Prohexadione–calcium [ProCa; BAS-125W (3-oxido-4propionyl-5-oxo-3-cyclohexene-carboxylate)] sold as Regalis® and Apogee® and developed by BASF (Limburgerhof, Germany) is used on pome fruit trees (Malus and Pyrus spp.) to reduce and control vegetative growth (Miller, 2002). Prohexadione–calcium acts primarily as a gibberellin-biosynthesis inhibitor, especially 3β-hydroxylation of GA20 to GA1 (Nakayama et al., 1992; Rademacher, 2001). Costa et al. (2001) demonstrated that repeated applications of 100 mg·L−1 ProCa significantly reduced shoot growth and increased fruit size in pears (P. communis L.).

In contrast to the affects of gibberellin-biosynthesis inhibitors on vegetative growth, their effects on rind color enhancement of fruit of Citrus spp. have not been studied extensively. Monselise et al. (1976) reported that paclobutrazol contributed to the acceleration of chlorophyll degradation of sweet orange. Gilfillan and Lowe (1985) demonstrated that paclobutrazol increased ‘Satsuma’ mandarin (C. unshiu Marc.) rind color by one to two color rating units when applied after physiological fruit drop (in November) at 1 g·L−1 as well as in summer (January and February) and suggest that paclobutrazol suppressed the early summer growth flush (November to December), which may be more important for rind color development than the late summer flush (January to February). Monselise (1986) mentioned that paclobutrazol caused a more rapid change of rind color in ‘Topaz’ tangor (C. reticulata Blanco × C. paradisi Macf.), an Israeli selection of ‘Ortanique’ tangor. Preliminary results by Barry and Van Wyk (2004) showed that when ProCa was applied 2 weeks before anticipated harvest at 100 mg·L−1 to ‘Navelina Navel’ orange, rind color was improved as a result of chlorophyll degradation and carotenoid biosynthesis. No other reports in the literature on the possible affect of gibberellin-biosynthesis inhibitors on rind color enhancement of fruit of Citrus spp. were found.

The principal objective of this study was to determine whether a recently developed gibberellin-biosynthesis inhibitor would improve the rind color of citrus fruit. The concentration and timing of ProCa applications required to stimulate chlorophyll degradation and/or carotenoid synthesis were tested on several early-maturing citrus cultivars treated with different concentrations of ProCa at various stages of fruit development.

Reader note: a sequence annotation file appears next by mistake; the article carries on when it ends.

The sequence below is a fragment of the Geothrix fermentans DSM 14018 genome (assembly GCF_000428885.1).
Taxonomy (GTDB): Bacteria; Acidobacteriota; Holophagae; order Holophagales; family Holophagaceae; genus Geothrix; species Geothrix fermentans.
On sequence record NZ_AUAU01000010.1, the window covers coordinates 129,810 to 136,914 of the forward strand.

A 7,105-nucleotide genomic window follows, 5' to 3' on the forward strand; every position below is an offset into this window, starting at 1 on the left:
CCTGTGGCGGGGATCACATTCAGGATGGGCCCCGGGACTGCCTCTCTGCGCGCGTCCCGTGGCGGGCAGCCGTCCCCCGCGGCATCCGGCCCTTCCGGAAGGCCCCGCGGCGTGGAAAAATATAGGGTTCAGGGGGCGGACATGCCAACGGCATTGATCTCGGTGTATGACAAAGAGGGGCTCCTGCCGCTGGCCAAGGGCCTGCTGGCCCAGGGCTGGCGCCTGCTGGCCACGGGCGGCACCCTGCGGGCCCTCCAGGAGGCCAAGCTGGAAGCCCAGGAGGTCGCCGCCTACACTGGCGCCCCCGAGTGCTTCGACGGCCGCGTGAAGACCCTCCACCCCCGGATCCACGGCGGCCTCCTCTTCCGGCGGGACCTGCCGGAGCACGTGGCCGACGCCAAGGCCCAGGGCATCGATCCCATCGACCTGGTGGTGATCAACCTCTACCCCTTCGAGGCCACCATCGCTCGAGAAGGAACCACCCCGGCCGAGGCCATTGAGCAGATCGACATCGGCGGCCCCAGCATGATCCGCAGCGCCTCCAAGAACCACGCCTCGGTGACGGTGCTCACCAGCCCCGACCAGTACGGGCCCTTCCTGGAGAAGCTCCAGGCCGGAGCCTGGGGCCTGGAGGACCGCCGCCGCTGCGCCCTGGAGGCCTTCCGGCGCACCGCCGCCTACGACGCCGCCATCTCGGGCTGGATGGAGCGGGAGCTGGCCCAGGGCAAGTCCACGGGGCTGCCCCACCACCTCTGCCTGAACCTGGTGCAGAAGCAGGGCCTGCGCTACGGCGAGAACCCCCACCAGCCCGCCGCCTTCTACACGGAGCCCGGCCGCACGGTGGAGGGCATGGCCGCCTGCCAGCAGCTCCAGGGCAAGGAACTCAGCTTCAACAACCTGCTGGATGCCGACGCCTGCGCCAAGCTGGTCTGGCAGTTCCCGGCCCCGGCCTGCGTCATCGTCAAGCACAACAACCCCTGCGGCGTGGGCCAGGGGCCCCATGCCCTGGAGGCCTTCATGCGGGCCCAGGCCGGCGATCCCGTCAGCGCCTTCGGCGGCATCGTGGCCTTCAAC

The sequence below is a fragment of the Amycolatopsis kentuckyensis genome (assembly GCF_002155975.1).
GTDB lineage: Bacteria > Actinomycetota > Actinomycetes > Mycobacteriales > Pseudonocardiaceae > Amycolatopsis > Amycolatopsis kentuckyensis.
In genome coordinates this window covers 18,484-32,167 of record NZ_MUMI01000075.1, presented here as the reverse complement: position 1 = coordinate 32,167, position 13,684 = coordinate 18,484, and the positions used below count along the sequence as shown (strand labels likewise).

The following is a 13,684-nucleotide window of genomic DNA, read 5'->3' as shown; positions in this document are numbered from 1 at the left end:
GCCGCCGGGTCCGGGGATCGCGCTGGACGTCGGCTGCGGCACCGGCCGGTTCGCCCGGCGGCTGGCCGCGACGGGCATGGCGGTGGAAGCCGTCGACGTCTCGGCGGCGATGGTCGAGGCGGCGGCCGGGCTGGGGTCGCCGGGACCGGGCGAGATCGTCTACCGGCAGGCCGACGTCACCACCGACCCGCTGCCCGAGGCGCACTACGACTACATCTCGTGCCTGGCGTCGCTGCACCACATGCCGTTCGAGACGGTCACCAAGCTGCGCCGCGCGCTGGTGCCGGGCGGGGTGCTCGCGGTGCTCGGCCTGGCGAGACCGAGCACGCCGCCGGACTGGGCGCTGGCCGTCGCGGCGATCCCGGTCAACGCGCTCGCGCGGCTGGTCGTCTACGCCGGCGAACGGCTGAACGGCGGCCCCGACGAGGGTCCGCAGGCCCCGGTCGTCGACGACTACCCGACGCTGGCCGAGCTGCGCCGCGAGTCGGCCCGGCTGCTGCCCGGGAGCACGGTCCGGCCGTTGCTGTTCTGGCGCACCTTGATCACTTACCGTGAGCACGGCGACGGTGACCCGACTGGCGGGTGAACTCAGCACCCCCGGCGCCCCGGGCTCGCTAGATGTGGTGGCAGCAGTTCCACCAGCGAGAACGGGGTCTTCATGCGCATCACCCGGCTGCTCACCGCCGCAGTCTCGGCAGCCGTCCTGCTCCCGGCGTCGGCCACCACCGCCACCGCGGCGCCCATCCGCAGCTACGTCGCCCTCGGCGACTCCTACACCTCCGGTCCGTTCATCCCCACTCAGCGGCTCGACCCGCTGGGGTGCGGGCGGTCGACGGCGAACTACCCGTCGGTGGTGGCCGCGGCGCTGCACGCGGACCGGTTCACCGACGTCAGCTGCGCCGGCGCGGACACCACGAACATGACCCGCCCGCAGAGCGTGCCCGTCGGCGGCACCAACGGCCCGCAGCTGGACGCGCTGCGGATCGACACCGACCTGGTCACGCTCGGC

Materials and Methods

Sites, plant material, treatments, and experimental design

Three citrus cultivars at different locations in the Western Cape province, South Africa, were used during the 2005 and 2006 seasons (Table 1). Different sites and plant materials were used to test the treatments on different cultivars and under different climatic conditions and to minimize the possibility of experimental loss. In all cases, mature citrus trees between 8 and 12 years of age were used, i.e., the trees were in their fifth to eighth cropping season. Healthy trees with uniform crop load and tree size were selected, and cultural practices were the same for all trees within a given site, e.g., rootstock, spacing, pruning, nutrition, and irrigation. Differences among sites in soil type and microclimate are not described because comparisons in this study are only made within sites and not between sites and species.

Table 1.

Summary of plant material, site details, application dates, and harvest dates of experiments to determine the concentration and timing of prohexadione–calcium (ProCa) applications required to improve the rind color of citrus fruit.z

Table 1.